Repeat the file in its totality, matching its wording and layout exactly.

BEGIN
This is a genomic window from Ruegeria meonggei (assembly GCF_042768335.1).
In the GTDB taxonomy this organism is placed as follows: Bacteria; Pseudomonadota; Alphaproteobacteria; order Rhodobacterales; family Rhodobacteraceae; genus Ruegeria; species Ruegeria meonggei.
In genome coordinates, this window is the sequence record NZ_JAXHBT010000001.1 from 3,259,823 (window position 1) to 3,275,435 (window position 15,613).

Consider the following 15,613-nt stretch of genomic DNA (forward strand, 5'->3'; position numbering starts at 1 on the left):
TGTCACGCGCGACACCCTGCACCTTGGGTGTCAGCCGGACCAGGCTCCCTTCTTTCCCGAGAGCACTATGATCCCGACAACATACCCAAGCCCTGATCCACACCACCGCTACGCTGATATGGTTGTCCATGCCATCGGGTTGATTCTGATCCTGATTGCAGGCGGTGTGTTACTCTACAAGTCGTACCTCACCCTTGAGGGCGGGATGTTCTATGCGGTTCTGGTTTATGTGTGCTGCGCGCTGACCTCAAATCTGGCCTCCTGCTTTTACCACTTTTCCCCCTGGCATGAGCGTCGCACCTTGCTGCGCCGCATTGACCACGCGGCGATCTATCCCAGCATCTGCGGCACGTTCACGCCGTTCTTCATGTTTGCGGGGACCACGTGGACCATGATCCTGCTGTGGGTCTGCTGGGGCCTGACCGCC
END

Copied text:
This is a genomic window from Ruegeria meonggei (assembly GCF_042768335.1).
In the GTDB taxonomy this organism is placed as follows: Bacteria; Pseudomonadota; Alphaproteobacteria; order Rhodobacterales; family Rhodobacteraceae; genus Ruegeria; species Ruegeria meonggei.
In genome coordinates, this window is the sequence record NZ_JAXHBT010000001.1 from 3,259,823 (window position 1) to 3,275,435 (window position 15,613).

Consider the following 15,613-nt stretch of genomic DNA (forward strand, 5'->3'; position numbering starts at 1 on the left):
TGTCACGCGCGACACCCTGCACCTTGGGTGTCAGCCGGACCAGGCTCCCTTCTTTCCCGAGAGCACTATGATCCCGACAACATACCCAAGCCCTGATCCACACCACCGCTACGCTGATATGGTTGTCCATGCCATCGGGTTGATTCTGATCCTGATTGCAGGCGGTGTGTTACTCTACAAGTCGTACCTCACCCTTGAGGGCGGGATGTTCTATGCGGTTCTGGTTTATGTGTGCTGCGCGCTGACCTCAAATCTGGCCTCCTGCTTTTACCACTTTTCCCCCTGGCATGAGCGTCGCACCTTGCTGCGCCGCATTGACCACGCGGCGATCTATCCCAGCATCTGCGGCACGTTCACGCCGTTCTTCATGTTTGCGGGGACCACGTGGACCATGATCCTGCTGTGGGTCTGCTGGGGCCTGACCGCC